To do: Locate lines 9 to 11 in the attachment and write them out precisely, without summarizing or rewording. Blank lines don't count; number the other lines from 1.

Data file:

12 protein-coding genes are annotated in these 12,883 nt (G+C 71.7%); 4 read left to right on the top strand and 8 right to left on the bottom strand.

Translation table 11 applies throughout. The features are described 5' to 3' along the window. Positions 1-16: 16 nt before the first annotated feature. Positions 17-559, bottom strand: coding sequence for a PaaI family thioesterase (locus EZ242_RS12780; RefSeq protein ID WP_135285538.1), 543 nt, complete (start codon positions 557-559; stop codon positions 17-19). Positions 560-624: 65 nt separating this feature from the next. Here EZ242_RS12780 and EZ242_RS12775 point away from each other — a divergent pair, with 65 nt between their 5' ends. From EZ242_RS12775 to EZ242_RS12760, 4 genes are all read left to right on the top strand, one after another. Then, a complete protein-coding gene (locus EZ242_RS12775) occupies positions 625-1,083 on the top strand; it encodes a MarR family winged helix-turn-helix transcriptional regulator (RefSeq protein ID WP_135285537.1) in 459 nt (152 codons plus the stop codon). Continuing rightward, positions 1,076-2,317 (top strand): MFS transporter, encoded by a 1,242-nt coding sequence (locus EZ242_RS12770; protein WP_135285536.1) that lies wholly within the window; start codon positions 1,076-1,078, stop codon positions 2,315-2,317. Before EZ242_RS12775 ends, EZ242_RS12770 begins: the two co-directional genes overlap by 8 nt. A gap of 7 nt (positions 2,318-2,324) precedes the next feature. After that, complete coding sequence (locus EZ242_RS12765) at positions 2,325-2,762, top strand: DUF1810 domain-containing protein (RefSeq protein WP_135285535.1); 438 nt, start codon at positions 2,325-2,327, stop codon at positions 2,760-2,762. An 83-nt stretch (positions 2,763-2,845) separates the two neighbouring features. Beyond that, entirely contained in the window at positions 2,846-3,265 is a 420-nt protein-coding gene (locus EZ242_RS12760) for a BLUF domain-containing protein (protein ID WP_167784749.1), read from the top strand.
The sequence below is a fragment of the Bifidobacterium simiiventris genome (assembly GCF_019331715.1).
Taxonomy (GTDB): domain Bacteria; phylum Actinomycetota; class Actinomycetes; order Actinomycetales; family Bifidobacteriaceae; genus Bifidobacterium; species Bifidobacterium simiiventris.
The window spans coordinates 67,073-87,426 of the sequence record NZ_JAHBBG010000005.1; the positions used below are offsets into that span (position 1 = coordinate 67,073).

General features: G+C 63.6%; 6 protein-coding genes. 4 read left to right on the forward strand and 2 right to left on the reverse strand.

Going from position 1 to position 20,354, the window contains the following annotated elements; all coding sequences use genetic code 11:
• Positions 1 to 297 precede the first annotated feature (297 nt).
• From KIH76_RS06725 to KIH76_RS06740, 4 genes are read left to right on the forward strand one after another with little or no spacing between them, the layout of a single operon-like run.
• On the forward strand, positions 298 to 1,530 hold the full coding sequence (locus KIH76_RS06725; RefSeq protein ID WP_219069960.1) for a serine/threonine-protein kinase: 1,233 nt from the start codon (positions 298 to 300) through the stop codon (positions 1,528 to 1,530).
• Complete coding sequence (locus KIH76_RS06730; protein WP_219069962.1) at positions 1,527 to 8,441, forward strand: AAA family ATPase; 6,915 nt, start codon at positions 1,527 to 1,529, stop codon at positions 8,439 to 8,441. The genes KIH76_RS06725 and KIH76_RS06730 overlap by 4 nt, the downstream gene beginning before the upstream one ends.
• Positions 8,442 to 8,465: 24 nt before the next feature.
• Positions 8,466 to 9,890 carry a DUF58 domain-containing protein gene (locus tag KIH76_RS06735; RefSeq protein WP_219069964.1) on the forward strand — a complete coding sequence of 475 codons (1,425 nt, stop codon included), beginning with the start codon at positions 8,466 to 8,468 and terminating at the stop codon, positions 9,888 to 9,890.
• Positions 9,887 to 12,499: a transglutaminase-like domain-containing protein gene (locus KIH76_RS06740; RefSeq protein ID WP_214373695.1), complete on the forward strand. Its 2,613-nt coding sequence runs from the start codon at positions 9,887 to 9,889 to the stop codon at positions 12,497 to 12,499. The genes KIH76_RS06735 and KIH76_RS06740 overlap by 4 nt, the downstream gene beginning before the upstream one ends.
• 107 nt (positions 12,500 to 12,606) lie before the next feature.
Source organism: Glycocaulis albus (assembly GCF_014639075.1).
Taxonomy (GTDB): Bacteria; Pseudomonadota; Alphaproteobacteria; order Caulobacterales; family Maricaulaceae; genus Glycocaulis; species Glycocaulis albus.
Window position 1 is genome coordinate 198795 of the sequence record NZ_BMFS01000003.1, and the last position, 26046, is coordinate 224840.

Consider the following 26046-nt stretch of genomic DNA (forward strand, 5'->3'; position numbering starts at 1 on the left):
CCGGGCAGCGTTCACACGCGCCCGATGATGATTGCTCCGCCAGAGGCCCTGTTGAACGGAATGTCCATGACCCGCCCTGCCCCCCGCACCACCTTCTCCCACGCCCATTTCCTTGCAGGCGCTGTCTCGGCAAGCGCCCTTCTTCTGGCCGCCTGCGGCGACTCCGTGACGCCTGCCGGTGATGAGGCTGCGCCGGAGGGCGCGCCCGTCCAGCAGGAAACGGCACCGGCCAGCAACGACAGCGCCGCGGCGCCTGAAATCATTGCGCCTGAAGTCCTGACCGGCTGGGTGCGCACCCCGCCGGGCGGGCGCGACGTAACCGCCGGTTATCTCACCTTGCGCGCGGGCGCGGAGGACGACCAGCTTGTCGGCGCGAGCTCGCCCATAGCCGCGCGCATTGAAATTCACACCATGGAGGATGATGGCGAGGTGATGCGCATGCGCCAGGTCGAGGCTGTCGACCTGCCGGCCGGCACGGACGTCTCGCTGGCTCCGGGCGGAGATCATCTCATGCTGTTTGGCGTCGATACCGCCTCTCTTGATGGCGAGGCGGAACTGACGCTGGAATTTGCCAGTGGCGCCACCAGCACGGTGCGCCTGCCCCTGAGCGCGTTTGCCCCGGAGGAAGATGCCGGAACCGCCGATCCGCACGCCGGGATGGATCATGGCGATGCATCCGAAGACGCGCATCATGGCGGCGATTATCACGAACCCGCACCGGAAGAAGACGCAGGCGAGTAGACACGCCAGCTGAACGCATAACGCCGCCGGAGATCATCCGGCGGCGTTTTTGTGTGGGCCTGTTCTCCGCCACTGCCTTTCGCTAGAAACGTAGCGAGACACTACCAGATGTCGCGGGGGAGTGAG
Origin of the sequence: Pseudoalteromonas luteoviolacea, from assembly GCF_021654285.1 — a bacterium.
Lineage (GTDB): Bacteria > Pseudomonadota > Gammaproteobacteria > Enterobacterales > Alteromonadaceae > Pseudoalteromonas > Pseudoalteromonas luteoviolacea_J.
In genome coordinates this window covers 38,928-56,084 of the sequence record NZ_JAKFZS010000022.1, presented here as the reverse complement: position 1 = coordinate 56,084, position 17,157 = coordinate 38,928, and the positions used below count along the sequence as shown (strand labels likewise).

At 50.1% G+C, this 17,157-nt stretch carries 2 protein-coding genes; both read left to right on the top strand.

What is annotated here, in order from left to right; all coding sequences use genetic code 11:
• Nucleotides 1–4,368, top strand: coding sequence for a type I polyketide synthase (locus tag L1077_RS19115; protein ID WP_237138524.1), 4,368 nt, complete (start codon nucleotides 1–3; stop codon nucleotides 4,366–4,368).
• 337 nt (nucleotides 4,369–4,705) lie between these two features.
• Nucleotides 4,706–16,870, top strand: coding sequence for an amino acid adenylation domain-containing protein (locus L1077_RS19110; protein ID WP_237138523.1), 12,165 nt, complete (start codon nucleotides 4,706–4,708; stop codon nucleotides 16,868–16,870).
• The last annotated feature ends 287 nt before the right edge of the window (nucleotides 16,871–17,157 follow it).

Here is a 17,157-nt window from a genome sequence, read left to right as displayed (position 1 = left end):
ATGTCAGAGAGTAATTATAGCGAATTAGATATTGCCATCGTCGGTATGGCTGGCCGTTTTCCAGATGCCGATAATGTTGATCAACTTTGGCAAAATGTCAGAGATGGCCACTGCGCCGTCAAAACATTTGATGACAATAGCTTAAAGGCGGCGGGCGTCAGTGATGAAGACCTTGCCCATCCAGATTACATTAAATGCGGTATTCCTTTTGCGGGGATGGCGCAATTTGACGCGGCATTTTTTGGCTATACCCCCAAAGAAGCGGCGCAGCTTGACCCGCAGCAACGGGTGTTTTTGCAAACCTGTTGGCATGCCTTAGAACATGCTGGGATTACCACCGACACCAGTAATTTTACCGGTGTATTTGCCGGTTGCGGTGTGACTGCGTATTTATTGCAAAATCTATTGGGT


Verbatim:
• From KIH76_RS06725 to KIH76_RS06740, 4 genes are read left to right on the forward strand one after another with little or no spacing between them, the layout of a single operon-like run.
• On the forward strand, positions 298 to 1,530 hold the full coding sequence (locus KIH76_RS06725; RefSeq protein ID WP_219069960.1) for a serine/threonine-protein kinase: 1,233 nt from the start codon (positions 298 to 300) through the stop codon (positions 1,528 to 1,530).
• Complete coding sequence (locus KIH76_RS06730; protein WP_219069962.1) at positions 1,527 to 8,441, forward strand: AAA family ATPase; 6,915 nt, start codon at positions 1,527 to 1,529, stop codon at positions 8,439 to 8,441. The genes KIH76_RS06725 and KIH76_RS06730 overlap by 4 nt, the downstream gene beginning before the upstream one ends.